Well, if we value our democracy, how about a “democratic impact statement”? While we are making sure our policy-making processes are empowered, we must also consider what effect any resulting new programs or policies will have on the power of local citizens to engage. What impacts, positive and negative (and usually unintentional) can our actions have on local democracy?
For instance, in the case of rural school consolidation, we ask about effects on student learning, program efficiencies, and, of course, spending. Rarely, if ever, do we inquire what impact a policy will have on citizens’ power, or their feelings of connection to their local democracy. When small schools close and several school boards shrink down into one board, what are the effects on citizens’ ability to influence education-related decisions? And what about the role of the school in fostering social capital and citizen engagement? Valued qualities like “community” and “democracy” need to be given voice at the bargaining table alongside “economy” and “efficiency.”
Likewise, planners have long recognized that, while their early attempts at downtown renewal were well intentioned, they often destroyed neighborhoods and shredded connections between neighbors, locally owned businesses, and other strands of invisible but vibrant social fabric.
While a “democratic impact statement” has yet to be invented, with each new policy under consideration let’s ask local citizens: How will it affect your power to make decisions and the likelihood that you will engage democratically?
Communities are becoming increasingly creative in how they boost citizens’ influence, sometimes even handing over decision-making power entirely. For instance, through the Participatory Budgeting process, several wards in Chicago and districts in New York City now empower citizens to initiate and create local projects. The result: citizens making direct decisions about millions of dollars worth of discretionary spending.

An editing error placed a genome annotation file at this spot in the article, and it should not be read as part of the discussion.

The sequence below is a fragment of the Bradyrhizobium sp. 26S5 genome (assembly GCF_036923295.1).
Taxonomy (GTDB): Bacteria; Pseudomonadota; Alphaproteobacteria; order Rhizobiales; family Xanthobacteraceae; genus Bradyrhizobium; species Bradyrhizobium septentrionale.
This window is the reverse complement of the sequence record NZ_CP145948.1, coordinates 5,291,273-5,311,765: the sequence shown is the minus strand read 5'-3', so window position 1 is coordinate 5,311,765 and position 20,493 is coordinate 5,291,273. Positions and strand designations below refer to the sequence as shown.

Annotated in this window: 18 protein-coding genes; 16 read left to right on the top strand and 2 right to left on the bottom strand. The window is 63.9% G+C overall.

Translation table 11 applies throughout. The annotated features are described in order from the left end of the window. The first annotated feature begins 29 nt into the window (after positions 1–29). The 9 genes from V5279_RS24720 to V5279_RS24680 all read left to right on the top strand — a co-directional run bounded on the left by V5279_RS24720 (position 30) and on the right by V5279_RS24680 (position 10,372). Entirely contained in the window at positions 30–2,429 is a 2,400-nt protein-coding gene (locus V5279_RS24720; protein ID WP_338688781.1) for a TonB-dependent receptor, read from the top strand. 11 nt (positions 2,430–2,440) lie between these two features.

In other cities, planners are working hard to give citizens real power in shaping decisions about the future to ensure that the resulting plans foster strong, connected communities. For example, the City of Golden, Colorado involved thousands of residents in its Golden Vision 2030 city planning process, supported by the Orton Family Foundation. With more than 30 percent population grown between 1990 and 2000 and further growth projected, Golden wanted to involve the whole community in the City’s vision for the future. How would the community address new challenges, from affordable housing to neighborhood livability to democratic engagement?
Through inclusive events such as block parties, community summits, and group story listening, organizers were able to distill hundreds of residents’ stories into two guiding principles and ten core community values. The City, in turn, formally adopted these values and incorporated them into the City’s Comprehensive Plan so they would inform future policies, strategic planning, and investment decisions. The values were later incorporated into Golden’s Neighborhood Plans—a testament to the effectiveness of the engagement process and how well the results were received within local neighborhoods.
Power—knowing that their participation will make a real impact on community decisions—makes citizens want to continue engaging in democracy.